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Meet The Super Cops Of Kerala Who Are Saving Students From Crime And Drugs


By Nivedita Singh:

kottayam police keralaThe next time you plan to bunk classes, think twice, especially if you live in Kottayam where the police have a unique approach of keeping students where they belong – in school. Known as The Gurukulam Project, this initiative by the Kottayam Police aims to keep students away from the nexus of crime and drugs, which they often innocently fall prey to. Interestingly, over 600 schools and colleges of the district are now part of this project, and many more will join from the new academic year.

So, how did this project come to be? It all started in 2013 when during a homicide investigation it came to light that hundreds of students were involved in substance abuse. The situation was so alarming that even Class 10 students were involved. The students would change out of their uniforms and move around freely in movie theatres, bus stops, railway stations and other isolated spots. Drugs and alcohol were almost always a part of the mix.

This state of affairs prompted the then Deputy Superintendent of Police V. Ajith to come up with a master plan to get students back on track. At first, the police conducted routine raids to round up students who were not in class. However, the students were not arrested. Instead, the school authorities and parents were informed and students would be let off with only a warning.

Going forward, to make the intervention more robust, several newer systems have been put into place, such as the online attendance tracking system designed voluntarily by engineering students, which shares information on a daily basis with parents, explains Arun Kumar K.R., Senior Civil Police Officer at the Deputy Superintendent’s office in Kottayam.

“We receive the attendance list from each school and college every day. Based on this list, a policeperson will call up the absentees’ parents and verify the reason of their absence. The parents and school authorities will then be cautioned in case of any unauthorised absence of their wards while a parallel search to chase them down will be launched, simultaneously,” explains Officer Arun. In a span of one year, they recorded 18,000 absentee details! According to the police, most students who have been absent without the knowledge of parents have in some way been involved in drugs and other activities.

“So, we appointed special people at the cinema theatre, alcohol shops, and in certain isolated places to keep a watch over students. We intend to take no legal action against these students. Instead, the focus is on taking steps to prevent them from indulging in criminal activities, providing them counselling and rehabilitation. After all, if the base of a child is disturbed, then how can we expect a strong future for him or her?” observed District Police Chief, S Sateesh Bino.

The project is now functioning well in all the four sub-divisions of Kottayam, and each sub-division has a counselling centre for students. The psychologists who do their jobs voluntarily have saved over 50 students through their efforts.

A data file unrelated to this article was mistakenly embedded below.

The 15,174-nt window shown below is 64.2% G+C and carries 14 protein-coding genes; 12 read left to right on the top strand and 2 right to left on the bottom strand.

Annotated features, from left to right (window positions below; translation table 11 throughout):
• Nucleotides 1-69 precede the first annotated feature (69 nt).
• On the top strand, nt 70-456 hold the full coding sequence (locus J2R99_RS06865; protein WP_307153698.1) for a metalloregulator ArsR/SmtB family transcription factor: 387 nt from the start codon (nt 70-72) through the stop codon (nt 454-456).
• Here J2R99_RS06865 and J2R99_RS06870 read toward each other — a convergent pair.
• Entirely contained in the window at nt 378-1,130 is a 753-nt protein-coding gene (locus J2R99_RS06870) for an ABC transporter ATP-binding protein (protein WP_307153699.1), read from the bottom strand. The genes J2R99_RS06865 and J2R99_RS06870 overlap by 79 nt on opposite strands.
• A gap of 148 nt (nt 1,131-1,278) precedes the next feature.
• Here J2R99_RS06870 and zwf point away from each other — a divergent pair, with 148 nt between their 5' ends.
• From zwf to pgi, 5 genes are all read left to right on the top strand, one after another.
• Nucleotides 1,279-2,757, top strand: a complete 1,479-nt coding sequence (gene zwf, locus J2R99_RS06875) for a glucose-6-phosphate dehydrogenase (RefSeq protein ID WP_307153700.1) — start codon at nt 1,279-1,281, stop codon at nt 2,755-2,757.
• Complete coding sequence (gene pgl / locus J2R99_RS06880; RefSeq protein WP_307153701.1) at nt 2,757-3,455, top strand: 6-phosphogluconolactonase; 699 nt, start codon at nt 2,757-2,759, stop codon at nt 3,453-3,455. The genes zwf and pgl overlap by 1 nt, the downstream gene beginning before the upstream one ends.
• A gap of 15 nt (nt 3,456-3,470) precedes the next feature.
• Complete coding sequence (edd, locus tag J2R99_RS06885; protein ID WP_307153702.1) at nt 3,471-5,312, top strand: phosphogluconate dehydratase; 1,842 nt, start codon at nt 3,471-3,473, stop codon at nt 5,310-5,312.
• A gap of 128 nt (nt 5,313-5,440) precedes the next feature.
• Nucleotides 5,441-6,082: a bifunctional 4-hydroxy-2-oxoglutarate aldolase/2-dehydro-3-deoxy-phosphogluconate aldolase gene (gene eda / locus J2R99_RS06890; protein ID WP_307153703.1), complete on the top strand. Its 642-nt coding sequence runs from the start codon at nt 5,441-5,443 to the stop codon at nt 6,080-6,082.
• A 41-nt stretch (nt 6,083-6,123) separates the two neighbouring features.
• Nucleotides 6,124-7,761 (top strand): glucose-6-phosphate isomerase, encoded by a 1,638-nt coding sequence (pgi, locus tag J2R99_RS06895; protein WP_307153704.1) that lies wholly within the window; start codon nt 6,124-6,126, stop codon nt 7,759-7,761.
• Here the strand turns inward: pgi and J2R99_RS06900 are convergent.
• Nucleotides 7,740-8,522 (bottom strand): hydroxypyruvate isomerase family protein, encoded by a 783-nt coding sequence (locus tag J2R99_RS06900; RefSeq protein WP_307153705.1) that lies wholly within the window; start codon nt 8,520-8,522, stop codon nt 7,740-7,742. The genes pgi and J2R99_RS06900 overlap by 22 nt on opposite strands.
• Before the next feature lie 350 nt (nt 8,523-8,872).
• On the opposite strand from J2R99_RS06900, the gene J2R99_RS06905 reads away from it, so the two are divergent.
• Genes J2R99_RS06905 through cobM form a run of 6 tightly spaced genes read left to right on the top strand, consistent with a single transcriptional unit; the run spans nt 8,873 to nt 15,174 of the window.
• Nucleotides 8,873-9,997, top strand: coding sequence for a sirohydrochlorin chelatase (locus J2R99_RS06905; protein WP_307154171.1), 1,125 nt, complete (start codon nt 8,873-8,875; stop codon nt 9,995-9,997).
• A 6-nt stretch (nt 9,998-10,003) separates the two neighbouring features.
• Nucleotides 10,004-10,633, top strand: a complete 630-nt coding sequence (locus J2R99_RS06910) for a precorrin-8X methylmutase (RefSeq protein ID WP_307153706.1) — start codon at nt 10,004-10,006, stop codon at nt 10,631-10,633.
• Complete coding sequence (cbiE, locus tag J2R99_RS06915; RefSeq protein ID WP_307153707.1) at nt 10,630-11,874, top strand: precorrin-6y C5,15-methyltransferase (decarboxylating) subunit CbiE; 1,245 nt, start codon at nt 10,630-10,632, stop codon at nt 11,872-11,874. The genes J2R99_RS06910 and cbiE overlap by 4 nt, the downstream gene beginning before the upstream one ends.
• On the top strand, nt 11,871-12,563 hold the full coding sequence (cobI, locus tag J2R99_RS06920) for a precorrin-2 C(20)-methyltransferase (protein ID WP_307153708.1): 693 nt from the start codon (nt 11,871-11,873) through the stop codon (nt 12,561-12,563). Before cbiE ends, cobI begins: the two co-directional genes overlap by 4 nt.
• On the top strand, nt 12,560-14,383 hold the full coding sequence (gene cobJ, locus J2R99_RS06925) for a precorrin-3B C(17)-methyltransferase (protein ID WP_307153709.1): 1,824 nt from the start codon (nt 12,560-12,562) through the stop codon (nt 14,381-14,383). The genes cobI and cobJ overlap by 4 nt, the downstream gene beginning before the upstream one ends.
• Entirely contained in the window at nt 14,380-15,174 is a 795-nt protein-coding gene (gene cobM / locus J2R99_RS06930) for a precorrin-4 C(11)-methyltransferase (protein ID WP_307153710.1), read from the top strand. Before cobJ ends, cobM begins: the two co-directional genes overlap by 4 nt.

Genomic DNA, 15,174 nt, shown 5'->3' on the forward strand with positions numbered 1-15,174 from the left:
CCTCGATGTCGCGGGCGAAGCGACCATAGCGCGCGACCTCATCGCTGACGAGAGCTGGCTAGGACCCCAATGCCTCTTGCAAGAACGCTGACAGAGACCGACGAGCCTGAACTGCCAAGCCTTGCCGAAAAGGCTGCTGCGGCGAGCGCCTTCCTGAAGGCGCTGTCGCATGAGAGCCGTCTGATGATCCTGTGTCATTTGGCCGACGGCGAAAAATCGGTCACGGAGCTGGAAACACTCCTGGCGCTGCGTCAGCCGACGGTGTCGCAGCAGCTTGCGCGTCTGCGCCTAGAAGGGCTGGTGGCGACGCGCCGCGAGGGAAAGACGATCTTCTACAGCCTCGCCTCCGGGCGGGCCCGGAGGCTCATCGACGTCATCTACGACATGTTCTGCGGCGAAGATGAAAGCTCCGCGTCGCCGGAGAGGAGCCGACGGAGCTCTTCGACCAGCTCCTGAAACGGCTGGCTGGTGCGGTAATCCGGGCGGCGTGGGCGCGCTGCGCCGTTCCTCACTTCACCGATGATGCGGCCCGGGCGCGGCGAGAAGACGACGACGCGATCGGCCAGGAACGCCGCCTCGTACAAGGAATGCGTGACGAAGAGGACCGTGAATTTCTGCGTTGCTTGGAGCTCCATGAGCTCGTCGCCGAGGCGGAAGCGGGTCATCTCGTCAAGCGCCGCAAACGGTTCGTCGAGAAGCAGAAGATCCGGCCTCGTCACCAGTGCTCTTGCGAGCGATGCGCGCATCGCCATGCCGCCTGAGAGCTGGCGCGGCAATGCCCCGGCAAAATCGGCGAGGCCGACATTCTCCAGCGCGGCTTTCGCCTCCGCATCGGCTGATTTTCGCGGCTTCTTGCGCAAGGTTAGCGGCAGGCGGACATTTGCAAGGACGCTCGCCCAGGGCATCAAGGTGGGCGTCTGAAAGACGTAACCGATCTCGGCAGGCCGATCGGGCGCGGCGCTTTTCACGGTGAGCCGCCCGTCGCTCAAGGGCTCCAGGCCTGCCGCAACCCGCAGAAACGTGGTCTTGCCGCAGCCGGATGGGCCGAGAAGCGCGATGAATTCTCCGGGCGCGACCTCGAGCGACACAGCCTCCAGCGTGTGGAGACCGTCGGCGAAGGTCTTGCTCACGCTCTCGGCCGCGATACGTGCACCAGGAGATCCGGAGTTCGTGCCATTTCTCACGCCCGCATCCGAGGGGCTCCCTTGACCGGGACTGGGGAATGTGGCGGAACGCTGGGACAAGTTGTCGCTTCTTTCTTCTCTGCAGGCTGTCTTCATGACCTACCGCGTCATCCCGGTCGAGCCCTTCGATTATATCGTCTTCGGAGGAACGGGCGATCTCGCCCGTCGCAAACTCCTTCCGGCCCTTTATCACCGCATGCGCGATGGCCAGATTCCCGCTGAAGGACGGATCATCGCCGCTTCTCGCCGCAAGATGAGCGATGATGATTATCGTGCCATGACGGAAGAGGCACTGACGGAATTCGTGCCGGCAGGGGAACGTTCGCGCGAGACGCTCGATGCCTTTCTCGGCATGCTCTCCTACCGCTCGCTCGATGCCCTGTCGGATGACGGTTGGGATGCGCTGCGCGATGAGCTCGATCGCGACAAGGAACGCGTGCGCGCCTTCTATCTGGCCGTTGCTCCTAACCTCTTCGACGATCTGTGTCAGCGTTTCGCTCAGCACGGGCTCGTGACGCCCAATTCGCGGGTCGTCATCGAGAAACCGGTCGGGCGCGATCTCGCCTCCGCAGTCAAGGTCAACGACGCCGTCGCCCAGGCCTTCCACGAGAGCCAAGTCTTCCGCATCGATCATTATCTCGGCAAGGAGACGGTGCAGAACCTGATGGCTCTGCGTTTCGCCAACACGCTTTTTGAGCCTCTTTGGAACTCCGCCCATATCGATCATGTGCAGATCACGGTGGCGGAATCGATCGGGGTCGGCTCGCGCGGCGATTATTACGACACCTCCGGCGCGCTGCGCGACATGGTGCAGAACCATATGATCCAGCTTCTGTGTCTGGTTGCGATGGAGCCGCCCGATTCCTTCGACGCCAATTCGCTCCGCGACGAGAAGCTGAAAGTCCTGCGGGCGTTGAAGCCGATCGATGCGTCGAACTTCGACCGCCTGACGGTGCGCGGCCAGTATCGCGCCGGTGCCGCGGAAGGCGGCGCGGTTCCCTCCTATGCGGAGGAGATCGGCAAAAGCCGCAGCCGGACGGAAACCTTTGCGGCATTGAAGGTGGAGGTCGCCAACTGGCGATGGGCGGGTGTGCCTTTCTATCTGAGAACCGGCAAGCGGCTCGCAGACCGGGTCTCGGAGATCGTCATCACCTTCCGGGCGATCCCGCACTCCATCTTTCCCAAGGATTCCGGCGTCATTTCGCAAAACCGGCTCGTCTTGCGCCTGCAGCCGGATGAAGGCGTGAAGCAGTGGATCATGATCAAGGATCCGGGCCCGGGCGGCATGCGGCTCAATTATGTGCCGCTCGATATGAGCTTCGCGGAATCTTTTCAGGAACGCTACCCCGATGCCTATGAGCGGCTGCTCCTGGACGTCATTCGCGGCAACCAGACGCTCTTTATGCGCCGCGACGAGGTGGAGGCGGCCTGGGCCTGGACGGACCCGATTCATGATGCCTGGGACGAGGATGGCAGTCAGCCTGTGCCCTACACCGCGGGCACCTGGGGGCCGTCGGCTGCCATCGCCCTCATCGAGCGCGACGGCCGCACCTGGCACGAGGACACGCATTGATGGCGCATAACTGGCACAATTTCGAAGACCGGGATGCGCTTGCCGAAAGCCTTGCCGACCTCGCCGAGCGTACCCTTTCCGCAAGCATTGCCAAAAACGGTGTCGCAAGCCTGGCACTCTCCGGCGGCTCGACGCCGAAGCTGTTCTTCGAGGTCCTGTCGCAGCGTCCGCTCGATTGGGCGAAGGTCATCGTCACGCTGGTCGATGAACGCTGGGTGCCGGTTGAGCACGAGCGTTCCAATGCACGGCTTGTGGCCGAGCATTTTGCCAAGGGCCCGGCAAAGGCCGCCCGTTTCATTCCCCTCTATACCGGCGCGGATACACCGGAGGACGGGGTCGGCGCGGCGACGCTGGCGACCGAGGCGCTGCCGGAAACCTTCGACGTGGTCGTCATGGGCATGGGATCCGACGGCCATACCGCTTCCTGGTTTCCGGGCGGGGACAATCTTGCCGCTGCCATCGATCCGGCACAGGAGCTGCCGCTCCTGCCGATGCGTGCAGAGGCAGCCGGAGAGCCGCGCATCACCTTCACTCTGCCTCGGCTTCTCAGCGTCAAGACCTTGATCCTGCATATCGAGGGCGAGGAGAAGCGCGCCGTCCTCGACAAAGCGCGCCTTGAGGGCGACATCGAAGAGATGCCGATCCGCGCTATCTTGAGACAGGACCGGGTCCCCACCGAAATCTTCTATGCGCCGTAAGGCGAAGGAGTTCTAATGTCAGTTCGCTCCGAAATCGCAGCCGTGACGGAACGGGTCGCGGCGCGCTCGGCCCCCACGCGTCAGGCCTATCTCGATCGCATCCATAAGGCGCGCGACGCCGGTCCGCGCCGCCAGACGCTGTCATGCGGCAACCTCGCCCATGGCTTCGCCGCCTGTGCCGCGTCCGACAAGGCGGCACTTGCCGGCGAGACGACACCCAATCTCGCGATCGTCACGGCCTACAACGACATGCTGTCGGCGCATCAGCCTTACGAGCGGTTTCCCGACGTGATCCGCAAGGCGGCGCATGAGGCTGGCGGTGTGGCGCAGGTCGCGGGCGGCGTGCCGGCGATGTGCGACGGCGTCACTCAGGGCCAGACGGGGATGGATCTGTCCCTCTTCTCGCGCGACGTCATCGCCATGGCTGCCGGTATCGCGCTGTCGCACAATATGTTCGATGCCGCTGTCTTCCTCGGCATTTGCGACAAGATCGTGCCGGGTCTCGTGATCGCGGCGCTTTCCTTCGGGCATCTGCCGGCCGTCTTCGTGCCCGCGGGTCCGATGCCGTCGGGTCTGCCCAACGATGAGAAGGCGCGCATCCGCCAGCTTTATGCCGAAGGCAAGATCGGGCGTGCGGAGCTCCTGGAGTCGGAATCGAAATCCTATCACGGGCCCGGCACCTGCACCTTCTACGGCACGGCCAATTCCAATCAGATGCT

So, what causes students to go astray? According to the police, parental care, or the lack of it is a common factor when it comes to students who get caught up in crime. Either the parents are too busy in their lives or they are not able to get involved properly with the child. However, around 10% come from good families and just happen to get into bad company.

The biggest challenge has been getting schools to accept that their students can be involved in nefarious activities. However, once on board, the school’s details are kept confidential, so that no school feels any shame. After all the main intention of the police is not to harass the school, child or the family but protect the child. Officer Arun has some sound advice for teachers and school authorities. “They must not discriminate among the students after their actions are highlighted. This can cause even more damage to the child,” he shares.

Inspired by this project, the Kochi police joined hands with around 70 colleges and schools to launch a similar model. And going a step further, the vision and determination of one good policeman to make a change, has now inspired the Kerala government to launch ‘Clean Campus, Safe Campus‘. This state-wide campaign unites parents, teachers, society and the government for one common mission – to keep our school children safe. After all, children are the future of the winds of change.

You must be to comment.
  1. arvind

    very good story

  2. Anilkumar

    Now use force to make kids do something that they find no joy in doing. First accept that the schooling system of the country is flawed. It is not engaging, productive and most of all Its not fun. The first step when a student enters college is to unlearn whatever they learned in school. The schooling system should be overhauled. It has now become places that students dread, where, they are made to slog throughout the day for no apparent gains. This is not change in any sense of the word, more so, it is an extension of the ultra-conservatism that is prevalent in the state in the guise of progress.


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